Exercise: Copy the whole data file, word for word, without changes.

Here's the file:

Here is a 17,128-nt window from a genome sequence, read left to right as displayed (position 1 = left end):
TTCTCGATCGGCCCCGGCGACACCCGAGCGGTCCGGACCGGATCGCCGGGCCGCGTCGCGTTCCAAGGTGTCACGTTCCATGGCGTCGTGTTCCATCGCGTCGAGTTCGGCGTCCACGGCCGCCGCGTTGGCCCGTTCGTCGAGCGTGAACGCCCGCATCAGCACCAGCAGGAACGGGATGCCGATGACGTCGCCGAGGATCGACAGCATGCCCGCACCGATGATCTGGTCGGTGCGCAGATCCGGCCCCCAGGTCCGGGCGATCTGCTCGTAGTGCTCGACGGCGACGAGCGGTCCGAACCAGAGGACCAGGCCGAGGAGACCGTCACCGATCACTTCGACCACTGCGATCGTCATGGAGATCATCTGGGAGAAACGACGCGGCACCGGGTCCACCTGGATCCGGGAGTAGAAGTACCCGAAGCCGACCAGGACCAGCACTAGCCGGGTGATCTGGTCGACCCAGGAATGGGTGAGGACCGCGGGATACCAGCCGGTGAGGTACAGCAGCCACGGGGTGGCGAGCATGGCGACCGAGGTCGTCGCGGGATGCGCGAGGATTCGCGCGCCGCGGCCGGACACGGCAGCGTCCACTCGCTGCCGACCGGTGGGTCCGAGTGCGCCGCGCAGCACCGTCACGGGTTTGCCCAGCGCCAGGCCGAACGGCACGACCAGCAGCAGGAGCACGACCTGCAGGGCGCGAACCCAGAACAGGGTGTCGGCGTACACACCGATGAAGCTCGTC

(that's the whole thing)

Here is a 17,128-nt window from a genome sequence, read left to right as displayed (position 1 = left end):
TTCTCGATCGGCCCCGGCGACACCCGAGCGGTCCGGACCGGATCGCCGGGCCGCGTCGCGTTCCAAGGTGTCACGTTCCATGGCGTCGTGTTCCATCGCGTCGAGTTCGGCGTCCACGGCCGCCGCGTTGGCCCGTTCGTCGAGCGTGAACGCCCGCATCAGCACCAGCAGGAACGGGATGCCGATGACGTCGCCGAGGATCGACAGCATGCCCGCACCGATGATCTGGTCGGTGCGCAGATCCGGCCCCCAGGTCCGGGCGATCTGCTCGTAGTGCTCGACGGCGACGAGCGGTCCGAACCAGAGGACCAGGCCGAGGAGACCGTCACCGATCACTTCGACCACTGCGATCGTCATGGAGATCATCTGGGAGAAACGACGCGGCACCGGGTCCACCTGGATCCGGGAGTAGAAGTACCCGAAGCCGACCAGGACCAGCACTAGCCGGGTGATCTGGTCGACCCAGGAATGGGTGAGGACCGCGGGATACCAGCCGGTGAGGTACAGCAGCCACGGGGTGGCGAGCATGGCGACCGAGGTCGTCGCGGGATGCGCGAGGATTCGCGCGCCGCGGCCGGACACGGCAGCGTCCACTCGCTGCCGACCGGTGGGTCCGAGTGCGCCGCGCAGCACCGTCACGGGTTTGCCCAGCGCCAGGCCGAACGGCACGACCAGCAGCAGGAGCACGACCTGCAGGGCGCGAACCCAGAACAGGGTGTCGGCGTACACACCGATGAAGCTCGTC